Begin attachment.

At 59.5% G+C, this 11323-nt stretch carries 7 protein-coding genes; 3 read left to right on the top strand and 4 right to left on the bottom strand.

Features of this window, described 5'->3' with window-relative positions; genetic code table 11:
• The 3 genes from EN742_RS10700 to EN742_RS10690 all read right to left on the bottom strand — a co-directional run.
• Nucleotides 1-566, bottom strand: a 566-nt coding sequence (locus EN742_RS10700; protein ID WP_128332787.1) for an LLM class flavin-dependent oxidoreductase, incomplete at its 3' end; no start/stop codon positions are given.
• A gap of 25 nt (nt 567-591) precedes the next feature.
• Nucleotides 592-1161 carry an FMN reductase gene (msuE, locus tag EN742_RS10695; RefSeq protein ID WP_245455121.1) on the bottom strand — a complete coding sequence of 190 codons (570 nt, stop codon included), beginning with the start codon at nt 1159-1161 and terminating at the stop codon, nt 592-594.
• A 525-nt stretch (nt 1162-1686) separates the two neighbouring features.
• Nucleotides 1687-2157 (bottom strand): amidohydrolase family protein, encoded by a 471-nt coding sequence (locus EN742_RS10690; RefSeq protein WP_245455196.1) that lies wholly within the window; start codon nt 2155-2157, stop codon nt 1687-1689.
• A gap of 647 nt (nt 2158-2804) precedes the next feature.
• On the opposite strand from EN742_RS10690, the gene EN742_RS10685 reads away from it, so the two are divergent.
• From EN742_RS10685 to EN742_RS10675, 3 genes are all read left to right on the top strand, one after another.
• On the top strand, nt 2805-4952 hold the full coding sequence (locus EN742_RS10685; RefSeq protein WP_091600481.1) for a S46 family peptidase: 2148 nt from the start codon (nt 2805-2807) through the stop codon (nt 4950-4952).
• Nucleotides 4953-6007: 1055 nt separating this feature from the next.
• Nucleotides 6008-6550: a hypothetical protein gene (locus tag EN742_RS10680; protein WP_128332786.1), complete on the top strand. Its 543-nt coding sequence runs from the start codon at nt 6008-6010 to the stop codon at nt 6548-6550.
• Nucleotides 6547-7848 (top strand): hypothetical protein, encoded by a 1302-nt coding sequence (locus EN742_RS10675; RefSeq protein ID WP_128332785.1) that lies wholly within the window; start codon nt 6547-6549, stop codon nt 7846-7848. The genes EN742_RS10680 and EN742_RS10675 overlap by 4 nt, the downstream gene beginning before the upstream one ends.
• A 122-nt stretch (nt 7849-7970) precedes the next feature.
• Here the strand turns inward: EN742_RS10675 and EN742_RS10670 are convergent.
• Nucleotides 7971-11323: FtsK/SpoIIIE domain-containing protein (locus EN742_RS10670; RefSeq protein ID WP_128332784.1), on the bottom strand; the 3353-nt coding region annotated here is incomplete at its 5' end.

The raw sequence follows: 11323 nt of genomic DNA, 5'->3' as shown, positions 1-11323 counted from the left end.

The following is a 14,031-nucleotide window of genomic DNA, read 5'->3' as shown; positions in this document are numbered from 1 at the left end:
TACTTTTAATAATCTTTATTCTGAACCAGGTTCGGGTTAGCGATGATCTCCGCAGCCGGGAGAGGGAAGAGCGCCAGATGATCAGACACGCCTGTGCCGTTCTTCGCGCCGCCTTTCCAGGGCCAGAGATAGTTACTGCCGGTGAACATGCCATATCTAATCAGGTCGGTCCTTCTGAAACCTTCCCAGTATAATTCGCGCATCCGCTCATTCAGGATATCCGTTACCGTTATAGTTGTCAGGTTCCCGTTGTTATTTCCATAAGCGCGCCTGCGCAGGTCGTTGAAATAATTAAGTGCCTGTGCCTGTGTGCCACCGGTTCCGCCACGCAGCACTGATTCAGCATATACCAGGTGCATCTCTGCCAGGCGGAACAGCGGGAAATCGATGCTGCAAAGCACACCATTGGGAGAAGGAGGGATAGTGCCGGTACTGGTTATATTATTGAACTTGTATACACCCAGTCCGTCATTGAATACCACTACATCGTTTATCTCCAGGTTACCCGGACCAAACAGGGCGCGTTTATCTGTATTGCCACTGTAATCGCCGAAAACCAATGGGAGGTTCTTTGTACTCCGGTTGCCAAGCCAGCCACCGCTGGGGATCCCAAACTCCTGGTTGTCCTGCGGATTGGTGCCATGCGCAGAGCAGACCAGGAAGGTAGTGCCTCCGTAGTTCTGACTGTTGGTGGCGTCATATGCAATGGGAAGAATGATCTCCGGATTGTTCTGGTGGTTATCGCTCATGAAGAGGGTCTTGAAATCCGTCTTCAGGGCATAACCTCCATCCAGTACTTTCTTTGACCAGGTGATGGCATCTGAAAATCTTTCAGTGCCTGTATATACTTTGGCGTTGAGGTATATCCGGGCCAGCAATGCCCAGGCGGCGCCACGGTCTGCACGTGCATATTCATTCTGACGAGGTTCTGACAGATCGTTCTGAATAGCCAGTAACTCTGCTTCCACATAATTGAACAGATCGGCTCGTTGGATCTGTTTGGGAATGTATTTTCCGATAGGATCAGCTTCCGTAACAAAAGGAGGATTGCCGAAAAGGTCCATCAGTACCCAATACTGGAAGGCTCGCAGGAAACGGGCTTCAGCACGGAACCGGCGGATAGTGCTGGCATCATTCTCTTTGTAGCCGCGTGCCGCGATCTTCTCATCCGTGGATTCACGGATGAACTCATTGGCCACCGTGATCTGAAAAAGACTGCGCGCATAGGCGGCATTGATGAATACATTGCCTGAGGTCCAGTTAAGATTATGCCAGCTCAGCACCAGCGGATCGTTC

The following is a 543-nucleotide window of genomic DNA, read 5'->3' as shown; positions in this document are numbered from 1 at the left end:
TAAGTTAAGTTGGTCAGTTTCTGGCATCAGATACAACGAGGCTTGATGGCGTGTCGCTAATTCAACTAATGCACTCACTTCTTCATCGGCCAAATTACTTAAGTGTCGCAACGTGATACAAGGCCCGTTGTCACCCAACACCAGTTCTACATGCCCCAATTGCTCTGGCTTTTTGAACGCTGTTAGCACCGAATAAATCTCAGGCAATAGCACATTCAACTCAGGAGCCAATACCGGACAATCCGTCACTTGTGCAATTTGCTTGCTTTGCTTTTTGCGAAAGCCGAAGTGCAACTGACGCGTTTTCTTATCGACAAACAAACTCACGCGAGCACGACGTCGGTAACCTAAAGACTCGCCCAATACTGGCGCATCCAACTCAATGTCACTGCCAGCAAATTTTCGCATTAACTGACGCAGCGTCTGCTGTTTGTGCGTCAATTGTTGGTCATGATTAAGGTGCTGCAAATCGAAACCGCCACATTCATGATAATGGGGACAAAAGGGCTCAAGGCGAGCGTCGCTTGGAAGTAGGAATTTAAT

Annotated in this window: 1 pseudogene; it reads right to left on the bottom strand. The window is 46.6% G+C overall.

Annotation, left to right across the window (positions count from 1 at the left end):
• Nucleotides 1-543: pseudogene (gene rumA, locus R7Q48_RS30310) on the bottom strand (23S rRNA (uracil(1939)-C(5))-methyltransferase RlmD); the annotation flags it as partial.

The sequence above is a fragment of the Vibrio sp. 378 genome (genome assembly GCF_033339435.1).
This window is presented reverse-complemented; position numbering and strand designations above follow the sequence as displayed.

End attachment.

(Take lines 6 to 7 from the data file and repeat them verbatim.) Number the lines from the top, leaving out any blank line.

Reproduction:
• Nucleotides 592-1161 carry an FMN reductase gene (msuE, locus tag EN742_RS10695; RefSeq protein ID WP_245455121.1) on the bottom strand — a complete coding sequence of 190 codons (570 nt, stop codon included), beginning with the start codon at nt 1159-1161 and terminating at the stop codon, nt 592-594.
• A 525-nt stretch (nt 1162-1686) separates the two neighbouring features.